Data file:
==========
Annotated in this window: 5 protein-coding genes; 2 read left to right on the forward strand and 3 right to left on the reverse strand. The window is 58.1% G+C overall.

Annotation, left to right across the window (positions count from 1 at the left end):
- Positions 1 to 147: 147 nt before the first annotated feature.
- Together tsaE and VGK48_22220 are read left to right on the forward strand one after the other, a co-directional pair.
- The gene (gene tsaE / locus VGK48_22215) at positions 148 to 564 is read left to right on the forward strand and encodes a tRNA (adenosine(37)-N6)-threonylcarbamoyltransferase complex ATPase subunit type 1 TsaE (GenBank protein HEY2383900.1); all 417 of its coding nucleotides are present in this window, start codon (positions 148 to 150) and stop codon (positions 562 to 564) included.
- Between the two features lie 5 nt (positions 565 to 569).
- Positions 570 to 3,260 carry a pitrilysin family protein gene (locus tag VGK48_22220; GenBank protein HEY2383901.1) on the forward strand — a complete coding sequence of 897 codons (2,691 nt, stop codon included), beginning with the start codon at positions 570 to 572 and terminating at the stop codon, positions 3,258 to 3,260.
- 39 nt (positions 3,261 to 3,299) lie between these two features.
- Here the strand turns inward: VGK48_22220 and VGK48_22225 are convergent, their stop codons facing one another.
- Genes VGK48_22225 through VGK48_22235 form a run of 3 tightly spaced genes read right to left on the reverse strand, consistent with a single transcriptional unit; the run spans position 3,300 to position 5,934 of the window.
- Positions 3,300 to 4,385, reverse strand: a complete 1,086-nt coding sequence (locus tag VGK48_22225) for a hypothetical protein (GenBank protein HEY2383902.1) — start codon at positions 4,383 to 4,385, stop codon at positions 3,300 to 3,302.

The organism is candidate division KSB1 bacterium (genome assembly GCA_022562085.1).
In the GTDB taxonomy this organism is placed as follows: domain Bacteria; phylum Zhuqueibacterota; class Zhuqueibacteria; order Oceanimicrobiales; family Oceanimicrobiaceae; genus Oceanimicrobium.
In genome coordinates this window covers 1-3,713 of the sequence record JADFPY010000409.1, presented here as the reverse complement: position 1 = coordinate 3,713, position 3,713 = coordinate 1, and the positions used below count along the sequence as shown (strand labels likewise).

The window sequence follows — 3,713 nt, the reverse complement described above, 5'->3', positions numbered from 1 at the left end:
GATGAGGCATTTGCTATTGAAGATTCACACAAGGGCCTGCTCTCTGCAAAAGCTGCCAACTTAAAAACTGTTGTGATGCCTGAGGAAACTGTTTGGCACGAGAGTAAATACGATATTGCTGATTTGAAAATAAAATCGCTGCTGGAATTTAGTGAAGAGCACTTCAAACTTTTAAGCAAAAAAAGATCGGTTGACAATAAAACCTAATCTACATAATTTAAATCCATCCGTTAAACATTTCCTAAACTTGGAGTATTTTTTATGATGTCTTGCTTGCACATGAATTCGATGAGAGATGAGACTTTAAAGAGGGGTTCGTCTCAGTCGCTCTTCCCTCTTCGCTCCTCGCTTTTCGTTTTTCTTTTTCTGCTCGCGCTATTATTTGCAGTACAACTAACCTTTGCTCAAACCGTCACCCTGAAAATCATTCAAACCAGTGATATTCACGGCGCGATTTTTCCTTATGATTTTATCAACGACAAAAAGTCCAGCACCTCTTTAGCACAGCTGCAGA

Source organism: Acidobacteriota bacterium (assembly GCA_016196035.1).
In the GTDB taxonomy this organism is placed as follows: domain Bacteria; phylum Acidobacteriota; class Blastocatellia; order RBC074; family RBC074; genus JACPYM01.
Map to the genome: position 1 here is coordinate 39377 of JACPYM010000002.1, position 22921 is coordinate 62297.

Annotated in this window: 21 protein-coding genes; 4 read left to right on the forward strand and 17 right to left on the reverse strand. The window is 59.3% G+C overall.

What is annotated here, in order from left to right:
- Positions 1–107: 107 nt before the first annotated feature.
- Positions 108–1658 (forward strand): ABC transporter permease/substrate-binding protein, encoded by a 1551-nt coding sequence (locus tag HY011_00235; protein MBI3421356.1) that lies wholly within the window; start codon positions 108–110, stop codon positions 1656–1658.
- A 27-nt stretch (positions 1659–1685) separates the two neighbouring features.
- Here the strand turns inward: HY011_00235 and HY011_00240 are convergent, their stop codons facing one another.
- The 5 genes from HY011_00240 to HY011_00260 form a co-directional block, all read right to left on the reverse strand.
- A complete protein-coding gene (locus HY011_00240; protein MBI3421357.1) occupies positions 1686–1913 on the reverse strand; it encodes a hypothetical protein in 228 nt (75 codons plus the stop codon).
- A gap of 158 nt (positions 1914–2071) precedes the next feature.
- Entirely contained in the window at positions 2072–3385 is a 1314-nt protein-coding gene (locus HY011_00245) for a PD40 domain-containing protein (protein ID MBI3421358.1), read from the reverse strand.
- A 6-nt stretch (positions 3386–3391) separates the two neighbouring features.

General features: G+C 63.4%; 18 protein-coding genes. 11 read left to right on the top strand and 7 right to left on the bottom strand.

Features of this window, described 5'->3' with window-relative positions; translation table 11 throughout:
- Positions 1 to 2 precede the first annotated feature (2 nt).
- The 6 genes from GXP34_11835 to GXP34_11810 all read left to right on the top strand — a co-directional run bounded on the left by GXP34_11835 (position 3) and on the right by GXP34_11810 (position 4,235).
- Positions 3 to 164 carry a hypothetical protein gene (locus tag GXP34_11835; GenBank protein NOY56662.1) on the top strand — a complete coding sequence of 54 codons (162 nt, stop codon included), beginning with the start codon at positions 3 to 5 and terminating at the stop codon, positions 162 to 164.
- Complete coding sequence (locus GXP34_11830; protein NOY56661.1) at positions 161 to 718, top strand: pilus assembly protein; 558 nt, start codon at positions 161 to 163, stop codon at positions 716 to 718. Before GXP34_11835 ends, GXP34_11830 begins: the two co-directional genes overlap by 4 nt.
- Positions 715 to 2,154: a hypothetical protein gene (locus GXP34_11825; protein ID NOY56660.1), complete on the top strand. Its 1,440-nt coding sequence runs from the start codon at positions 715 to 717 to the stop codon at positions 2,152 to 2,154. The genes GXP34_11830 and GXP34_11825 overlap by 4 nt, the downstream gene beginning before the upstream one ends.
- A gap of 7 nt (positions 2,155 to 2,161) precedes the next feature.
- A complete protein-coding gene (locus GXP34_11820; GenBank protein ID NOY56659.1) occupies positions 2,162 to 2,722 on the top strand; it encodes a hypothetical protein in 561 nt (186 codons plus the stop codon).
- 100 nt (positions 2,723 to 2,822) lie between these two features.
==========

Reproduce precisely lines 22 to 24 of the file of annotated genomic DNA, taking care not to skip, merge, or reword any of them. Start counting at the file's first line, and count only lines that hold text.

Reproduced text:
- Positions 1–107: 107 nt before the first annotated feature.
- Positions 108–1658 (forward strand): ABC transporter permease/substrate-binding protein, encoded by a 1551-nt coding sequence (locus tag HY011_00235; protein MBI3421356.1) that lies wholly within the window; start codon positions 108–110, stop codon positions 1656–1658.
- A 27-nt stretch (positions 1659–1685) separates the two neighbouring features.